Mercedes-Benz E200: Business as usual

While no carmaker would admit to any deficiencies in a vehicle save for instances of technical recalls, these ‘shortcomings’ are typically addressed when a model undergoes its mid-life update. The fact that this refreshed E-Class looks markedly different from the pre-facelifted version shows just what Mercedes-Benz was prioritising when giving its mid-size executive saloon a nip and tuck.

Two-piece tail-lamps are a big departure from before, but they look right at home in the facelifted E-Class. Nice work.
A better tailored suit

There’s always the element of subjectivity and preference when it comes to styling, and while the W213 E-Class sedan – which debuted back in 2016 – had proportions that are attractive enough, most would agree that Mercedes-Benz played it too generic with the aesthetics. Sure, fleet users and traditional E-Class customers wouldn’t mind that too much but its muted road presence didn’t quite reflect the ambitious makeover Mercedes was putting its vehicles through.

The execution of the E200;s Avantgarde grille is more subtle and arguably classier compared to E300’s AMG grille.

Whether you prefer the more ‘traditional’ Avantgarde trim or the sportier AMG line, the facelifted E-Class now cuts a more distinguishable figure on the road, particularly from the rear. Our test vehicle, an E200 Avantgarde bearing the revised grille, slimmer headlamps and new shape bumper comes across as more elegant than before, while the two-piece rear light cluster treatment had a few observers fooled into thinking that this is a new generation E-Class.

Is it better elsewhere?

Mechanically, the facelifted E-Class is largely unchanged. It soldiers on with same turbocharged 2.0-litre four-cylinder running on a fairly generous tune of 197hp and 320Nm (the E300 does 258hp and 370Nm) and this allows the E200 to hit 100km/h from idle in just 7.4 seconds. The M264 four-pot still sounds rougher than it should for a premium product but it pairs well with Merc’s own 9-speed automatic which no longer stumbles or hesitates when hurried.

The cabin of the W213 has aged well, gets the new style steering with capacitive controls, finished in Nappa leather.

The industry trend of fitting larger sized wheels (some with run-flat tyres) and the need to be perceived as sporty have not been kind to the ride quality of modern passenger vehicles, Mercedes-Benz being no exception. The tendency of the pre-facelifted E-Class to fuss over less-than-ideal surfaces is a sore point, particularly if you bear fond memories of past E-Class-es with their endearingly comfy ride.

W264 series engine offers no electrical assistance but is plenty responsive with 320Nm of torque from 1,650rpm.

Whether it’s due to the gains on the tyre front (run-flats are standard) or tweaks made to the passive Agility Control suspension, the facelifted E200 does ride smoother than before and is more forgiving of bad roads. I wouldn’t quite call it ‘supple’, especially next to something like a BMW 520i, but it no longer fidgets each time you drive over road imperfections. The upside to the relatively firm damping of the E200 is that body motions are well contained for a car of its size, while the light steering and responsive front end also make this large saloon surprisingly enjoyable to push on.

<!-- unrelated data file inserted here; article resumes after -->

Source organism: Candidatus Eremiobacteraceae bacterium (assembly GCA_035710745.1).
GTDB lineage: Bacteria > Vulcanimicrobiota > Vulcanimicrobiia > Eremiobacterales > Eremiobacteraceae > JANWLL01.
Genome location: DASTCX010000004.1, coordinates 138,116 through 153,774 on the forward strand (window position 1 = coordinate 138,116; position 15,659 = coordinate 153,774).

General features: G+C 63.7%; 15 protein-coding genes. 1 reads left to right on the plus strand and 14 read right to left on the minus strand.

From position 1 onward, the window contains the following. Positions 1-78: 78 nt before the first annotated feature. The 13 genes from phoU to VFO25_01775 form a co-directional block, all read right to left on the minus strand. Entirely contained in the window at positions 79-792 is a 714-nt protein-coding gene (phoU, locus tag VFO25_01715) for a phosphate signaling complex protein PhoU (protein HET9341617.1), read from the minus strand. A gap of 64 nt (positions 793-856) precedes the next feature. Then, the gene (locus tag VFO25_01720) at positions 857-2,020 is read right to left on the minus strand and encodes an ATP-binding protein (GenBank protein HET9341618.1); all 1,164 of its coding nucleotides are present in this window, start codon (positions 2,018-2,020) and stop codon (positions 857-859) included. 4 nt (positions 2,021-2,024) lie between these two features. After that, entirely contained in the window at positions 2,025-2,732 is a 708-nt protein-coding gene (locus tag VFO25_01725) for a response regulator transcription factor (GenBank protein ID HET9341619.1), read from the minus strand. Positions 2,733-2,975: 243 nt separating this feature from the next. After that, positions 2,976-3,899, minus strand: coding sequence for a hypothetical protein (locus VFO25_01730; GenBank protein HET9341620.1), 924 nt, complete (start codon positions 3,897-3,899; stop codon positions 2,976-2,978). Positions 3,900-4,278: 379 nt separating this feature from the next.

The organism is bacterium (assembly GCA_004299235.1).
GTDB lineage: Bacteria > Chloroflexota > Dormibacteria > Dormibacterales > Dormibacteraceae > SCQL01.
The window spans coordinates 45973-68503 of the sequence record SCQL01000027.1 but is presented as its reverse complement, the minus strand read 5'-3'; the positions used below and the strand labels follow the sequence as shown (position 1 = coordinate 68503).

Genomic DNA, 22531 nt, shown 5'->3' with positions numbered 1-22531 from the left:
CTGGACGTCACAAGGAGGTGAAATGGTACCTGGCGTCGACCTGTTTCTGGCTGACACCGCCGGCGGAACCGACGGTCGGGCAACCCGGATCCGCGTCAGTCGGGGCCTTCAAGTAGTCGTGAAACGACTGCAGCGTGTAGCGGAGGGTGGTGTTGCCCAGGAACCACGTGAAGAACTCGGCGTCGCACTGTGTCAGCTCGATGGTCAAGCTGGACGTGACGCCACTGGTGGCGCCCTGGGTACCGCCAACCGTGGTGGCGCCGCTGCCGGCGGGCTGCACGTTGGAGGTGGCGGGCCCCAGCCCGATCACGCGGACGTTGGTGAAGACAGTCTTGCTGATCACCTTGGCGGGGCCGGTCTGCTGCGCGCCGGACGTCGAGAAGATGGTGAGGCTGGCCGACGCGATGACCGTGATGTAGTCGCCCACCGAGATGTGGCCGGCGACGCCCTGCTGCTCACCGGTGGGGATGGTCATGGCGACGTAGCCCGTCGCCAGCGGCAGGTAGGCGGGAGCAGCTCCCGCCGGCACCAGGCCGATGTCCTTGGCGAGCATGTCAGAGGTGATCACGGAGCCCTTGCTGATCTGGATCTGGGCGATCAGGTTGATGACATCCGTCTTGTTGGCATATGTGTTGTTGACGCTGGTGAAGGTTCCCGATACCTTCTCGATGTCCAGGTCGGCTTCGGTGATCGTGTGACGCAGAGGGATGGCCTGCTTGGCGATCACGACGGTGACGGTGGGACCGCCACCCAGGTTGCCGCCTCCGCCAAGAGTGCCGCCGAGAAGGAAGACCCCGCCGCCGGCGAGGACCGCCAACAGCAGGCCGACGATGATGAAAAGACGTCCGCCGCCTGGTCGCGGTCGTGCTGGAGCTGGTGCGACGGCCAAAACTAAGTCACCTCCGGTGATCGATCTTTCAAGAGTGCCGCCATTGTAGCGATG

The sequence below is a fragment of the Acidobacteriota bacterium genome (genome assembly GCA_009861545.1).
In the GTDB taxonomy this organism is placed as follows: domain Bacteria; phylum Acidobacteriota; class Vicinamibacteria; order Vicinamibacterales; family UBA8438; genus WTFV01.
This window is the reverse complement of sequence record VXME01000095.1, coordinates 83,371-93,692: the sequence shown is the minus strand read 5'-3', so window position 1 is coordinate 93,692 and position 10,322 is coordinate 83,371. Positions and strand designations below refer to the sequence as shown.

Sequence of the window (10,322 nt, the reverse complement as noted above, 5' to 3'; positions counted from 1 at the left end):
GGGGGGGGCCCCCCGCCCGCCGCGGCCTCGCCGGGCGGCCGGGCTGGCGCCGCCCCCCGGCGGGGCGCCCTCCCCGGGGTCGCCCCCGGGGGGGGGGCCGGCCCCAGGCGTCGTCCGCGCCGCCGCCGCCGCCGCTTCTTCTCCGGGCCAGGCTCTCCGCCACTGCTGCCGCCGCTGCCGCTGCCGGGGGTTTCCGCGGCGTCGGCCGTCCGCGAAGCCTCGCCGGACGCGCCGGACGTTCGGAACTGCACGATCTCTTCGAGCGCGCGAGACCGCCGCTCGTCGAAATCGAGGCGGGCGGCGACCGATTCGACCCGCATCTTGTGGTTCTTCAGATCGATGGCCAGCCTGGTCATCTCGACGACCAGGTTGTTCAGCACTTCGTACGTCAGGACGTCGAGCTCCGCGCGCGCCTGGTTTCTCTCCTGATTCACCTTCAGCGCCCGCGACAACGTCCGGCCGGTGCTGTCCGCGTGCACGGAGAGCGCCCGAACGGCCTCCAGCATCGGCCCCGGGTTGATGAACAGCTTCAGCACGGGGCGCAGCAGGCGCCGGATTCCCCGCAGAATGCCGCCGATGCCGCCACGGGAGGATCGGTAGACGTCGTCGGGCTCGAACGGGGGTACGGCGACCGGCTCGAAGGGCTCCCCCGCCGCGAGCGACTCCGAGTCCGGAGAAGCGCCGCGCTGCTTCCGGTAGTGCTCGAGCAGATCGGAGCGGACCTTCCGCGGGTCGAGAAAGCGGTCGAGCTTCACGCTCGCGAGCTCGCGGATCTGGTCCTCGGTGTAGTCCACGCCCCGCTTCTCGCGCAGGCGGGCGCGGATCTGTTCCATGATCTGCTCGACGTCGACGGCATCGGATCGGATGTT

The digital touch

The interior of the facelifted E-Class carries on where it left off, still looking classy and contemporary, so it only receives a smattering of updates to keep it abreast with other newer siblings. You can’t miss the new style three-spoke steering with capacitive interface – touch spots look cramped but they work okay, and there’s also a new touch pad for the infotainment system in place of the rotary Comand dial. I’d still prefer the tactile operation of the dial but the centre screen is now touch responsive so you can bypass the touch pad altogether, but have a microfibre cloth ready to clean the smudges.

It’s worth noting that there were quite a few detractors when the Widescreen Cockpit interface first surfaced in the E-Class, but this single-panel, dual-screen execution has since been widely copied by other manufacturers, and it is by all accounts an elegant solution for the information-laden digital age. Besides, the graphics look vibrant and the MBUX interface is pleasingly snappy.

Widescreen Cockpit concept received some flak back in 2016, but is now copied by other manufacturers.

Considering that this is the W213 E-Class’ sixth year in existence, the move to digitalise part of the interface has turned out to be a piece of inspired forward thinking. The irony is that both the new S- and C-Class have now moved on to freestanding portrait-style central stacks that’s divorced from the driver’s display, something which the next generation E-Class will most likely incorporate.

Business as usual

Against the backdrop of electric mobility chatter, the E-Class is almost a forgotten protagonist. Yes, the mid-life updates have certainly given it a fresh visual appeal, and it does most things better than before, but that’s only part of the story. In fact, there are probably better driving executive saloons out there, maybe even more luxurious ones for the same money, but as a beacon of success so sought after by businesses and entrepreneurs alike, the E-Class has yet to be beat.

Likes: Attractive new cosmetics, better ride comfort, cabin remains classy
Dislikes: Gruffy engine note, ride quality improved but still not supple

Mercedes-Benz E200 Avantgarde 
: RM326,943.19 (w/ 100% SST exemption)  Engine: 2.0-litre turbo 4-cyl inline, RWD  Output: 197hp and 320Nm  Transmission: 9-speed auto  Performance: 0-100km/h in 7.4 seconds; top speed 240km/h  Wheels/tyres: 245/45 R18  Safety: 7 airbags, Blind Spot Assist, Active Brake Assist  Warranty: 4-year/unlimited mileage